“There was only twenty of us in the group, initially it consisted of my best mates. We started looking out for each other and I decided that we could reach out and make it bigger. From there, we made it a battalion network and then one of the lads added a bootneck from outside and before we knew it, we had two thousand five hundred members within a week and it continued to grow from there”.

“It started off for that reason to be able to communicate with each other and that’s how it started. Now we have over seven thousand members on Facebook alone”.

 

It’s obviously an essential platform for veterans to support each other. Speaking from experience, it’s easier to reach out and speak to fellow veterans than it is to charity organisations. It’s comforting to be able to enter a platform of veterans who most likely share common ground with you and your struggles.

 

What did you find most challenging about the transition from Soldier to Civilian?

“Leaving that safety bubble – knowing you are going to be paid every month and you know that you’re going to have some form of roof over your head, and you know you’re going to be fed every day. Leaving that comfort blanket with a wife and two children, a mortgage and wondering how to pay that mortgage if I couldn’t get work was the most stressful element. How would I look after the family if I couldn’t get work”.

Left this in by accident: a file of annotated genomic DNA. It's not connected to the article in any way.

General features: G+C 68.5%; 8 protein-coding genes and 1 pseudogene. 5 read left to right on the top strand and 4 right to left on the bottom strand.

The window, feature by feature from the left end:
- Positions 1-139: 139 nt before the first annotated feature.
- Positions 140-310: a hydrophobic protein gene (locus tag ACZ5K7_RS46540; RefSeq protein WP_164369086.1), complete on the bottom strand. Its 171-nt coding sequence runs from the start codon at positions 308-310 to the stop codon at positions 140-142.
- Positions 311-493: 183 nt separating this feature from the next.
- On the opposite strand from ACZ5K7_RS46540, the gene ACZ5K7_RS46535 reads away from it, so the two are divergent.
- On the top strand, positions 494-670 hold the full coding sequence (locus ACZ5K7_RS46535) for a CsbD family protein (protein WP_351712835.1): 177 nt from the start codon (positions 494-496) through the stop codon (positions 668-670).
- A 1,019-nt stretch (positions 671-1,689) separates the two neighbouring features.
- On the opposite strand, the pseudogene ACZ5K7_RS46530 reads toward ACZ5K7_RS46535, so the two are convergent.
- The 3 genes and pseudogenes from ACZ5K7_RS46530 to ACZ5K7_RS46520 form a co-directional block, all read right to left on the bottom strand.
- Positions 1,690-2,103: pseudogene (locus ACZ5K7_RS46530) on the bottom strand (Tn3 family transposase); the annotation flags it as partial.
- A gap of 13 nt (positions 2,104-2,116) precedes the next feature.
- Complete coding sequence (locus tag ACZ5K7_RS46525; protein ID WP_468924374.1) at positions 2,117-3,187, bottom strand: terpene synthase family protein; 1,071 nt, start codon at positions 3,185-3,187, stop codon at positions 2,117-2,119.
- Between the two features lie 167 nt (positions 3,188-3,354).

“I also had it in the back of my head if I couldn’t get work, then I would rejoin the Army”.

 

So you already made that conscious decision to rejoin and return to the Armed Forces if your situation turned sour?

“I gave myself a year and if things failed to work in that year, I was actually going to rejoin. I’ve had discussions with other soldiers who are too old to re-enlist and that obviously played on my mind. ‘F**k, what if this doesn’t work out‘?

“Touch wood, I haven’t struggled yet but it may well come to a stage where work will dry up, especially in the contracting business. I’d have work today but then my client could decide to leave the country and then I’d be forced to look for more work. That’s where the Warriors RV would play its part for me”.

“The biggest thing for the transition, in my opinion, is to always have a plan B. If this doesn’t work out, what am I going to do next. Even now, I’m in a good job that pays good money but if this goes tits up tomorrow, I’ve still got a plan B. It might be a s**t plan with a s**t job but at least you’ll be able to pay your mortgage and feed your family”.

 

If you could give one piece of advice to someone leaving the Armed Forces, what would you say?

“Preparation – Use your resettlement package carefully, research into the courses you want to do and then set a goal to achieve within a certain time frame”.

“Most people leave the Armed Forces saying ‘f**k it‘ and grow a beard. I find that if you have a plan and a time frame in your head to achieve that plan, you can aim to hit them targets. If you reach that goal, then happy days but if not, then you need to give yourself an extended period” – Sam Benson.

 

 

Sam Benson Last Blog Photo
Founder of Warriors RV Sam Benson

 

 

Just like myself, I admittedly decided to leave the Armed Forces before my official termination date. I had a new job to go into but I didn’t really have a stable plan. I was too eager to leave the Army and as a result, I fell on my arse and I’ve been fighting uphill ever since.

So prior planning and setting achievable goals within a realistic time frame are safer and prosperous methods to the transition from soldier to civilian.

Jamie Kennedy and featured veteran Sam Benson

 


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Veteran's Network Link image
The Veteran’s Network

 

 

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Gen-Kit Exchange